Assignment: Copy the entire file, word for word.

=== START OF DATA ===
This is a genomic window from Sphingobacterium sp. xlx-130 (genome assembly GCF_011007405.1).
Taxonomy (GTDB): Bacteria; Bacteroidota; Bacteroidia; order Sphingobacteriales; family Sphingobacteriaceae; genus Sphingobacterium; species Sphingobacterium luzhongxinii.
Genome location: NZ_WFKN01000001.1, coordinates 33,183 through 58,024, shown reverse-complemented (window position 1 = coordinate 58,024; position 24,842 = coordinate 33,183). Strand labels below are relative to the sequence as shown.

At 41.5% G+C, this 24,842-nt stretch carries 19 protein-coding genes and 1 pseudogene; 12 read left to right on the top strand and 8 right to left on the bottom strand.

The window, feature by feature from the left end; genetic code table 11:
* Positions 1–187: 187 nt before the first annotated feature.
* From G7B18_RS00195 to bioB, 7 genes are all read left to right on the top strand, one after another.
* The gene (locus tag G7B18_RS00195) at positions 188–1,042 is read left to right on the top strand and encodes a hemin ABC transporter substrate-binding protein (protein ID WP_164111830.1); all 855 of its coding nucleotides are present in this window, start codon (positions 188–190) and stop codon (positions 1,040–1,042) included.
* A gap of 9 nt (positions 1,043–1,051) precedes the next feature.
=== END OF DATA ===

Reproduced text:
This is a genomic window from Sphingobacterium sp. xlx-130 (genome assembly GCF_011007405.1).
Taxonomy (GTDB): Bacteria; Bacteroidota; Bacteroidia; order Sphingobacteriales; family Sphingobacteriaceae; genus Sphingobacterium; species Sphingobacterium luzhongxinii.
Genome location: NZ_WFKN01000001.1, coordinates 33,183 through 58,024, shown reverse-complemented (window position 1 = coordinate 58,024; position 24,842 = coordinate 33,183). Strand labels below are relative to the sequence as shown.

At 41.5% G+C, this 24,842-nt stretch carries 19 protein-coding genes and 1 pseudogene; 12 read left to right on the top strand and 8 right to left on the bottom strand.

The window, feature by feature from the left end; genetic code table 11:
* Positions 1–187: 187 nt before the first annotated feature.
* From G7B18_RS00195 to bioB, 7 genes are all read left to right on the top strand, one after another.
* The gene (locus tag G7B18_RS00195) at positions 188–1,042 is read left to right on the top strand and encodes a hemin ABC transporter substrate-binding protein (protein ID WP_164111830.1); all 855 of its coding nucleotides are present in this window, start codon (positions 188–190) and stop codon (positions 1,040–1,042) included.
* A gap of 9 nt (positions 1,043–1,051) precedes the next feature.